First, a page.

Even though I never met Steve Jobs and there’s a lot about his life I’m not attracted to, I do share with hundreds of millions of other people around the globe, a sadness in his passing.
I became an Apple convert right after Steve returned to the company and released OS X, and I’ve never looked back. Some people called me an Apple fan-boy. And if being satisfied with products that work beautifully, look great, and last it seems forever, then I am – without apology.
I’ve been thinking what we really owe Steve Jobs, is that his relentless commitment to change the world through technology is in his recognition of a fledgling company called Pixar which brings us brilliant and inspiring movies. Maybe so, but I think there is something greater, particularly to those of us who are creators and live in creative centers like Nashville, LA, New York, and the rest.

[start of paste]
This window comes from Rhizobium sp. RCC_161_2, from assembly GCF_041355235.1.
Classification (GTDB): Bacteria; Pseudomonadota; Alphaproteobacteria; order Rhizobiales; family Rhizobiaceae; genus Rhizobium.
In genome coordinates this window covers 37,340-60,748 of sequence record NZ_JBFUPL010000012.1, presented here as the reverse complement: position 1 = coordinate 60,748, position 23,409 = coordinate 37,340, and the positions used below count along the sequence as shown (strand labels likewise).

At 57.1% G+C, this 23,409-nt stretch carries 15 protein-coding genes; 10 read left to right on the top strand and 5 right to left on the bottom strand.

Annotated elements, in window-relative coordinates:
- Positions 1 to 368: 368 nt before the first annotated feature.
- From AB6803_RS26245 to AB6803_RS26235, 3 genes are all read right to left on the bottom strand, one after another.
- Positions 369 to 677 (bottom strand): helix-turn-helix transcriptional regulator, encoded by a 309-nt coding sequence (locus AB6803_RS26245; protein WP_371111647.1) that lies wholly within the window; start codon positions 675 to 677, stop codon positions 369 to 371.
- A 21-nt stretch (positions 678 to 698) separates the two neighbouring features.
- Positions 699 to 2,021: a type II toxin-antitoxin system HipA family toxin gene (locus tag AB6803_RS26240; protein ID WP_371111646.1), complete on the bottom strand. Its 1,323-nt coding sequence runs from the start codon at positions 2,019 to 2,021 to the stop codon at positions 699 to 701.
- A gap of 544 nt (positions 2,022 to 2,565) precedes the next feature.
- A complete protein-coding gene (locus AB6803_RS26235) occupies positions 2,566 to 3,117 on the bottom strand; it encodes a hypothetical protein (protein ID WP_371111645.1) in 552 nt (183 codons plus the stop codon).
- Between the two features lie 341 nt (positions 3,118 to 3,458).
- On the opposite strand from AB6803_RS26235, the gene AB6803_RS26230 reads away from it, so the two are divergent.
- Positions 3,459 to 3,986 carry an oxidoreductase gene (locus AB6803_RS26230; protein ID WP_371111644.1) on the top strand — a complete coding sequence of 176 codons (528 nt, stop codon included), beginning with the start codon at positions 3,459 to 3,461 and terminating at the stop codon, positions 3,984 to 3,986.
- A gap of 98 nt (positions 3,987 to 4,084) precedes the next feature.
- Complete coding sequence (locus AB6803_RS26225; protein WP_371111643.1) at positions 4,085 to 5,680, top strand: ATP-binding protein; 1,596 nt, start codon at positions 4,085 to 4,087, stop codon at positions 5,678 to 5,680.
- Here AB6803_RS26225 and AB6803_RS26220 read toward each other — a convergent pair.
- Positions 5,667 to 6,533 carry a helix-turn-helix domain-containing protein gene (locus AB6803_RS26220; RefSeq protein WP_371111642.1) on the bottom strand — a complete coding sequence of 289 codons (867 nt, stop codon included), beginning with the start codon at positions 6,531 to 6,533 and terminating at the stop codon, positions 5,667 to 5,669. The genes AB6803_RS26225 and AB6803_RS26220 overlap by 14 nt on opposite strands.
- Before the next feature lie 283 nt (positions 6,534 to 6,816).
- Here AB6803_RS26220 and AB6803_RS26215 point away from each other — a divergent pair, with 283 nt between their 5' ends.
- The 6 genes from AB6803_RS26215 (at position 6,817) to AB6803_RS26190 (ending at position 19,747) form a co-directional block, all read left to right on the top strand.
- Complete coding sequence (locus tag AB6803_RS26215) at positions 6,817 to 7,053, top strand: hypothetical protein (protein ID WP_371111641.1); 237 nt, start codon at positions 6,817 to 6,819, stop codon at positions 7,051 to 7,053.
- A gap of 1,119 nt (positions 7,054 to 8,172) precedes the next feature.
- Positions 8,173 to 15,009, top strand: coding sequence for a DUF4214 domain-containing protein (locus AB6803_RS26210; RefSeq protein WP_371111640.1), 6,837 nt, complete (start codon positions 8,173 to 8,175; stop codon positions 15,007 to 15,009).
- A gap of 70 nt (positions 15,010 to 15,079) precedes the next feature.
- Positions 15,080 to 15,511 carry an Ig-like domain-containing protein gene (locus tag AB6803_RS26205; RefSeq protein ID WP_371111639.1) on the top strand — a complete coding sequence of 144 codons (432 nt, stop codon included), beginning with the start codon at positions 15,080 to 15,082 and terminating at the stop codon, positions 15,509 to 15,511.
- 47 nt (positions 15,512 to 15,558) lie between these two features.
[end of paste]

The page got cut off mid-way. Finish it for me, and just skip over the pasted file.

Above all things, at least to me, Steve Jobs took the keys away from the gatekeepers and gave them to those of us who feel called to create art and great, inspiring content. When I moved to Nashville, the keys to the kingdom were held by the few label executives based in Nashville, yet owned by companies all over the world. Just to get a song demo-ed would cost what seemed like an arm and a leg. And as everyone in Nashville knows, a demo is a dime a dozen.
What Steve Jobs did is give technology to the average guy. He gave us the power to take our ideas and put them down in video, audio, and on paper, and share them with the world. Now anyone in a garage or a back room can record audio that would have cost hundreds of thousands of dollars and many weeks of time.
So thank you, Steve, for giving ordinary, average guys like me and other creatives around the world who weren’t born with a silver spoon in their mouth, a chance to be heard.